17/07/2014 08:20 BST | Updated 16/09/2014 06:59 BST

Downing Street Catwalk May Be 'Heinously Sexist' But It Will Inspire Young Girls To Get Into Politics

When I first saw the Daily Mail's coverage of the cabinet reshuffle, my heart sank.

What should have been a pivotal moment for women in British politics was reduced to nothing more than a "heinously sexist" fashion critique.

But then Esther McVey - Employment Minister and recently-crowned queen of the 'Downing St catwalk' - spoke out to welcome the coverage.

Watching glamorous women walk into No. 10 will inspire a new generation of girls - from all backgrounds - to get into politics, she said.

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And, as a girl from a less well-off background, I'm inclined to agree. Because this isn't solely a gender issue, but a class issue.

If you think that politicians are out-of-touch and difficult to relate to, imagine being a 16-year-old girl at a bad secondary school in Essex.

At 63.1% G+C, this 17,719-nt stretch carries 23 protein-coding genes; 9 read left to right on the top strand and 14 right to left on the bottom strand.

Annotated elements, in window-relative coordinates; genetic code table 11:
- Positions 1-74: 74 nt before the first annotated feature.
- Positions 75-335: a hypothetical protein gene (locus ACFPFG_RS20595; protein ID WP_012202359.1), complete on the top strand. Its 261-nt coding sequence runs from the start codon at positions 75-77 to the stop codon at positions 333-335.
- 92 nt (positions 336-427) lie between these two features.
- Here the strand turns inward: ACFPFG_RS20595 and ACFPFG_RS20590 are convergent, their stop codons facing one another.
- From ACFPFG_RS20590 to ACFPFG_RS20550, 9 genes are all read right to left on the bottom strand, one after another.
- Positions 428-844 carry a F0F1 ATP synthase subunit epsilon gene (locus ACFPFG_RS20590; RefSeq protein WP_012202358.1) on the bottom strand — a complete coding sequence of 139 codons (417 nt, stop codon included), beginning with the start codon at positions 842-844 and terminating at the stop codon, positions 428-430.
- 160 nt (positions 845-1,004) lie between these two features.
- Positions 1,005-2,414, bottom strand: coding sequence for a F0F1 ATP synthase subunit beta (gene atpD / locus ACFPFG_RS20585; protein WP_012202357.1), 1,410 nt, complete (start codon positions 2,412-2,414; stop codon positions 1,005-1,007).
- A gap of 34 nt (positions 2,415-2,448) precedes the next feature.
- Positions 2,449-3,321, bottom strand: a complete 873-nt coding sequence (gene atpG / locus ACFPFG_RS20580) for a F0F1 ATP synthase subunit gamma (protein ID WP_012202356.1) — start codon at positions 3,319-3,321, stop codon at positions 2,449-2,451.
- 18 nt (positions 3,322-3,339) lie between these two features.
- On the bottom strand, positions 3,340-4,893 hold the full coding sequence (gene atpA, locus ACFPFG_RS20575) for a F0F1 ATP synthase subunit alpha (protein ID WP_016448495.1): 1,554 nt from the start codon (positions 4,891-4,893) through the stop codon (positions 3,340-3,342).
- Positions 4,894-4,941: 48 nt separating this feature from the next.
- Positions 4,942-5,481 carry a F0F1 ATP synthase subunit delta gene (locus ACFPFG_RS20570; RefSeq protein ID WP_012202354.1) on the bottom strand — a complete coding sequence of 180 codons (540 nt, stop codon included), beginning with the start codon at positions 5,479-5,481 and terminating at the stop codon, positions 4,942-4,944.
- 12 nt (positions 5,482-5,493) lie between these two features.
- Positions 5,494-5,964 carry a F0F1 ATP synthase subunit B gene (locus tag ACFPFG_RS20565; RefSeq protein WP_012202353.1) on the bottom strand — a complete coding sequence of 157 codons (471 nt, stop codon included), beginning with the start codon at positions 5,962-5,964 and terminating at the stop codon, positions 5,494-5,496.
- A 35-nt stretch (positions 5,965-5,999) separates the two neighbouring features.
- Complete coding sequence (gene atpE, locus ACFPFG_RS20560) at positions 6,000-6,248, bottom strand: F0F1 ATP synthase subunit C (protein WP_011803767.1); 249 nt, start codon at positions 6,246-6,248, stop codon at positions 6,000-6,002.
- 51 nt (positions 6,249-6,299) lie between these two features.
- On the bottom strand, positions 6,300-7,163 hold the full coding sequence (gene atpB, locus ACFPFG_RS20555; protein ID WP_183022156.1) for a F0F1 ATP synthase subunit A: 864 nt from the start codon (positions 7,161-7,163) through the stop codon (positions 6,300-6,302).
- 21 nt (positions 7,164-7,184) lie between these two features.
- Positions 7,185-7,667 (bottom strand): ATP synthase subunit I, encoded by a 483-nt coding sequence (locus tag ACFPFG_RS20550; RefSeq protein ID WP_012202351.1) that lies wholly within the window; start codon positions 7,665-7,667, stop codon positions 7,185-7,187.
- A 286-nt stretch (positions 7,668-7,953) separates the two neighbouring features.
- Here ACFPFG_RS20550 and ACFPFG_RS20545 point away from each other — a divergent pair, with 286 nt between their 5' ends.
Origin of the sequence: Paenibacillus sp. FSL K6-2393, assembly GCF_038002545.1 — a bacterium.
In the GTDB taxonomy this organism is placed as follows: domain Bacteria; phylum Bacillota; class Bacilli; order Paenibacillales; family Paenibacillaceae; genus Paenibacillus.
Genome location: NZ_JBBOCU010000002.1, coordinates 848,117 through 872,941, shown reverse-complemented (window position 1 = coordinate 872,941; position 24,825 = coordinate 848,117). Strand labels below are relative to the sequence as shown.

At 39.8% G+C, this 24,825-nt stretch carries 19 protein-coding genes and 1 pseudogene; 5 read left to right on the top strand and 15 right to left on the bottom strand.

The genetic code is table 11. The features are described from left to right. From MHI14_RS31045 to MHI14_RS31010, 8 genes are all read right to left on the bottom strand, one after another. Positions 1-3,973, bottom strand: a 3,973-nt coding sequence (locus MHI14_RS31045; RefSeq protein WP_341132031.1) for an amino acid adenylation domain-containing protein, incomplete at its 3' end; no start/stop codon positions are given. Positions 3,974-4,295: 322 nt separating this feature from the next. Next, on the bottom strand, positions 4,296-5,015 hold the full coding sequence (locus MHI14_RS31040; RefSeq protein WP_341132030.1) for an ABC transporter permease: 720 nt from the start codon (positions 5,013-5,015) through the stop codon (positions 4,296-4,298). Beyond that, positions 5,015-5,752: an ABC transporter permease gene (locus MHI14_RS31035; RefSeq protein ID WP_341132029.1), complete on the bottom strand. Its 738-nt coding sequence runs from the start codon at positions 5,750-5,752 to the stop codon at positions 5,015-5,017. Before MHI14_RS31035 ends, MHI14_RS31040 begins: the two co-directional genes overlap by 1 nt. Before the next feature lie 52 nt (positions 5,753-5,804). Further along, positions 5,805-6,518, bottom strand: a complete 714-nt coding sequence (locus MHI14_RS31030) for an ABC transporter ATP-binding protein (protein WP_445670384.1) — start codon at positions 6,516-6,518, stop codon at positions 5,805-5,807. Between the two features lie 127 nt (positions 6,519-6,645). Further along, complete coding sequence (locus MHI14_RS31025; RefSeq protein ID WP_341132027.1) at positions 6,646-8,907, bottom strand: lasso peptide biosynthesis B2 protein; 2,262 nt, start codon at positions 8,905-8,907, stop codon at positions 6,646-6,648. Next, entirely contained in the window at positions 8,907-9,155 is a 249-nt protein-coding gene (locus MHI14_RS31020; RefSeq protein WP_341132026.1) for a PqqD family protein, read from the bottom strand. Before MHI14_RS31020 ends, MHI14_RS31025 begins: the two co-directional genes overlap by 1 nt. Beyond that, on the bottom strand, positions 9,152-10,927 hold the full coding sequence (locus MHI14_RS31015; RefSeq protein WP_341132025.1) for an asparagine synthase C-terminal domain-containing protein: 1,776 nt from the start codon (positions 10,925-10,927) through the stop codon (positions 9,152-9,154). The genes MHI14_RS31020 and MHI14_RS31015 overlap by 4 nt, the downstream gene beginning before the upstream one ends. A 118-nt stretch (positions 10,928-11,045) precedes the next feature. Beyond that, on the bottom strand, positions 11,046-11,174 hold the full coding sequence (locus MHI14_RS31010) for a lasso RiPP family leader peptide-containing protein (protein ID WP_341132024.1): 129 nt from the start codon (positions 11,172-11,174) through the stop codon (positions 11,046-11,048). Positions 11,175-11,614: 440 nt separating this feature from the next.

Seeing someone one can relate to - not just someone who also happens to be female - is the only way to show young girls what they can achieve.

And it would be disingenuous to say that young girls (and women) don't relate to appearance.

What the 'Downing St catwalk' shows is that women can be powerful, successful, hard-working... and dress well. A quality that, in the Age Of Selfies And Snapchat, is going to resonate with a younger generation of women.

We can't continue to dictate what young girls should be aspiring towards, but rather listen and tap into their conversations.

And politicians aren't the only ones setting a relatable example.

Take Yahoo CEO Marissa Mayer for example, who appeared on the cover of Vogue in 2013.

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While the shoot may have ruffled a few Silicon Valley feathers, the glamorous shoot did a lot to shake up the stereotypes about female engineers.

Another woman who understands how to inspire young girls is Suzie Wolff, Formula 1's first female driver in 22 years.

When working with Mercedes she was given a pink car to drive. She hated it, but after a while came to realise the power of talking to girls on their level.

"I had lots of little girls coming over to me - dressed in pink - and their dads said 'they weren't interested in the racing, and then they saw this pink car and wanted to know about it'," she told HuffPost UK Lifestyle.

While I abhor coverage that objectifies women and reduces them to body parts, at least the coverage has started the right kind of conversation, as Esther McVey says.

Holding up successful out-of-touch women isn't going to cut it, we need role models. Real role models.